High-risk research can bring high rewards, but for early-career researchers seeking tenure and funding renewal it often makes more sense to stick with projects that are safe and guaranteed to yield data. Mikko Taipale is lucky in that he can do both.
Taipale, an assistant professor at the University of Toronto's Donnelly Centre for Cellular and Biomolecular Research and in the Faculty of Medicine's department of molecular genetics, is the inaugural recipient of the David Dime and Elisa Nuyten Catalyst Award in Molecular Genetics. The award was established by David Dime, a U of T alumnus, to support exploratory research projects that are not obvious candidates for government funding.
“It’s a huge honour to receive this award,” said Taipale, who holds the Canada Research Chair in Functional Proteomics and Proteostasis and is an Azrieli Global Scholar at CIFAR. “It is amazing that David decided to give this money away to [the departmet of molecular genetics] – he could have spent it otherwise, but he decided to support research.
“It’s truly humbling for my lab to be the recipient of his generous gift.”
Taipale received the award at a recent symposium celebrating the department’s 50th anniversary. Professor Leah Cowen, chair of the department, thanked Dime and his wife Elisa Nuyten for their gift, calling it “incredibly important and of tremendous value to the department’s effort to support innovation and discovery.”
Since joining the Donnelly Centre in 2014, Taipale has established a research program that seeks to uncover how cells regulate abundance of gene-encoded protein molecules. Because having too much or too little of a given protein can lead to disease, researchers are increasingly looking for ways to manipulate protein levels for therapy.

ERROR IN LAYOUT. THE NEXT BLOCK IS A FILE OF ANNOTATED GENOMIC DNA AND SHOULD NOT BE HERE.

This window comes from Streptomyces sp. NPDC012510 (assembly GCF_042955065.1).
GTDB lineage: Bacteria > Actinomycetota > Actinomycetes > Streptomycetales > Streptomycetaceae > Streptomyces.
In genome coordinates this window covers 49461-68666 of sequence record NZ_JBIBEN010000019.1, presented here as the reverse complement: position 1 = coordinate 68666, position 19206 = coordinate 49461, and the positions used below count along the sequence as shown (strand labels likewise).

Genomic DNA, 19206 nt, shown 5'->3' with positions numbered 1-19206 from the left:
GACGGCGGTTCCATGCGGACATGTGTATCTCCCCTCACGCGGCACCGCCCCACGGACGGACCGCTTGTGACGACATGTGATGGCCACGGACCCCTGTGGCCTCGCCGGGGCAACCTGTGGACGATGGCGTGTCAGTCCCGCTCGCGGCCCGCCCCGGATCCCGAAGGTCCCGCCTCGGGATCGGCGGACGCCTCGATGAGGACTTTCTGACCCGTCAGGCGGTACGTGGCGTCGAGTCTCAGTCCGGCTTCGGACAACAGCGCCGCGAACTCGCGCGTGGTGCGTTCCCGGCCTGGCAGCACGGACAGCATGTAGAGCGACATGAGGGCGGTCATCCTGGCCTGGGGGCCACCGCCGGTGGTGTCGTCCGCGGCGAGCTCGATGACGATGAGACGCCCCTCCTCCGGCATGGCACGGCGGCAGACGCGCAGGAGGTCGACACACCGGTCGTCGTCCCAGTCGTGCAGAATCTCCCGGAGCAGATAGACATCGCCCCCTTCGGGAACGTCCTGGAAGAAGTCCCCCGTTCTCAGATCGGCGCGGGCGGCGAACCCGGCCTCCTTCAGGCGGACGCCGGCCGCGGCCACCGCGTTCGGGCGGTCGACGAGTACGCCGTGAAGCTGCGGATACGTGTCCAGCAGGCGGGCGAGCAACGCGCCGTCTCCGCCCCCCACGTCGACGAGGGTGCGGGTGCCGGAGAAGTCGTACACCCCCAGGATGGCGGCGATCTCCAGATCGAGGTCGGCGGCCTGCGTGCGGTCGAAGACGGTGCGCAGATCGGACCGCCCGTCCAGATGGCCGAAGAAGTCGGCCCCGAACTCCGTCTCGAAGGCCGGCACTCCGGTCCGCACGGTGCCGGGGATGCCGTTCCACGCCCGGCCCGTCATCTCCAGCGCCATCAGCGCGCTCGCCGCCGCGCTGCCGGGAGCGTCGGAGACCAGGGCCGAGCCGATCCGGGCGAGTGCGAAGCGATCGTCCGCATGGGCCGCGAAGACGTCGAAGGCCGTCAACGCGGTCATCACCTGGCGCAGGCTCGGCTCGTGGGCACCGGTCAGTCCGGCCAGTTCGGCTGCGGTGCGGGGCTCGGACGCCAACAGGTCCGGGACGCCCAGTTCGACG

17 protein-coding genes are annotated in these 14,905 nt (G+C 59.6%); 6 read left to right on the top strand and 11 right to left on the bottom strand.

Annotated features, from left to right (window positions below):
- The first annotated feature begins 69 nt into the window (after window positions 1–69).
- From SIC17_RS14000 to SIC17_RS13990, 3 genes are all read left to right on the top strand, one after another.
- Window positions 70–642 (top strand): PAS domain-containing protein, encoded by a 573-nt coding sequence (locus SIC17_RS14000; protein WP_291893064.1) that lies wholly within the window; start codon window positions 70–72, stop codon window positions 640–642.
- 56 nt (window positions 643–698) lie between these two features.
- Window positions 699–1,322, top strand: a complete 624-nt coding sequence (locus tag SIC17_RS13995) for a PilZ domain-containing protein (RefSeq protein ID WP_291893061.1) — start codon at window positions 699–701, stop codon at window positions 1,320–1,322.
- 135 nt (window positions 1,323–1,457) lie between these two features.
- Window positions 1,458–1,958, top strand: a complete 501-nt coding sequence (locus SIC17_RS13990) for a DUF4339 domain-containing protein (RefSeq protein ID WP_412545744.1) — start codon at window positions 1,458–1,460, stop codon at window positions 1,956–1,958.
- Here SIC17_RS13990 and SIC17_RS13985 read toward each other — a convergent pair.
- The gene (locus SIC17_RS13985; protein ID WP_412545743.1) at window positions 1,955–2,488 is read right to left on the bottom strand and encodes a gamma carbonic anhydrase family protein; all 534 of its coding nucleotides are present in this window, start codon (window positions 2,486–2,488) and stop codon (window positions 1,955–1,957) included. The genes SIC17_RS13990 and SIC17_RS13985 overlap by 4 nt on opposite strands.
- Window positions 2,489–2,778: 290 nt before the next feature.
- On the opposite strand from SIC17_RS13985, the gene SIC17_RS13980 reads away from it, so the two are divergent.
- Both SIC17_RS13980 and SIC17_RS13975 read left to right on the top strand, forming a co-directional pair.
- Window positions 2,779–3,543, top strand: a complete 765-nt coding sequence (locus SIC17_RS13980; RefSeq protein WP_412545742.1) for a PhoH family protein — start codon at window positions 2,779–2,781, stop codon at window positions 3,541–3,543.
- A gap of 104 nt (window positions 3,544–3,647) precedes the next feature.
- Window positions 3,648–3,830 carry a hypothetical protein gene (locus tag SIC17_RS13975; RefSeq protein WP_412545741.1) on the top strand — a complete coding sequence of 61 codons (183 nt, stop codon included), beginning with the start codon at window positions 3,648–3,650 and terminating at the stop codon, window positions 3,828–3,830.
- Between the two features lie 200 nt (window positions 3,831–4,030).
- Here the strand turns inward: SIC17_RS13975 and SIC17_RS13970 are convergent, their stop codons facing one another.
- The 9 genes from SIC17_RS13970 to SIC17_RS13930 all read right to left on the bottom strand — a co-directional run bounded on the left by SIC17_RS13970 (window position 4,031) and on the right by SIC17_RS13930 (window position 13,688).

The $50,000 award will allow Taipale’s team to further develop a new technology called PROTACs, for Proteolysis Targeting Chimeras, to reveal therapeutic targets in cancer cells. Unlike widely used small molecule inhibitors that block protein function, PROTACs allow targeted degradation of unwanted proteins in a way that is permanent.
Dime graduated and obtained his PhD in chemistry from U of T. In the early 1980s, while working as a research associate at the department of medical genetics, as the department of molecular genetics was then known, Dime realized that his colleagues doing biomedical research lacked a dedicated supply of chemistry reagents for their experiments. With support from U of T, Dime launched his company, Toronto Research Chemicals, which has grown into a successful business employing 300 people and supplying the biomedical research community worldwide.
Dime’s motivation to establish the Catalyst Fund was driven not only by a desire to give back to U of T but also by a true passion for science.
“I love science,” he said at the symposium. “I think that science is really going to save this world and it gives me real pleasure to be able to support scientific research.”
U of T’s department of molecular genetics was founded in 1969 by University Professor Emeritus Louis “Lou” Siminovitch, who recognized early on the potential of genetic and molecular biology research in modern medicine. Siminovitch, who is 99 years old, attended the symposium along with other former department chairs, including James Friesen and Brenda Andrews, co-founder and director of the Donnelly Centre, respectively.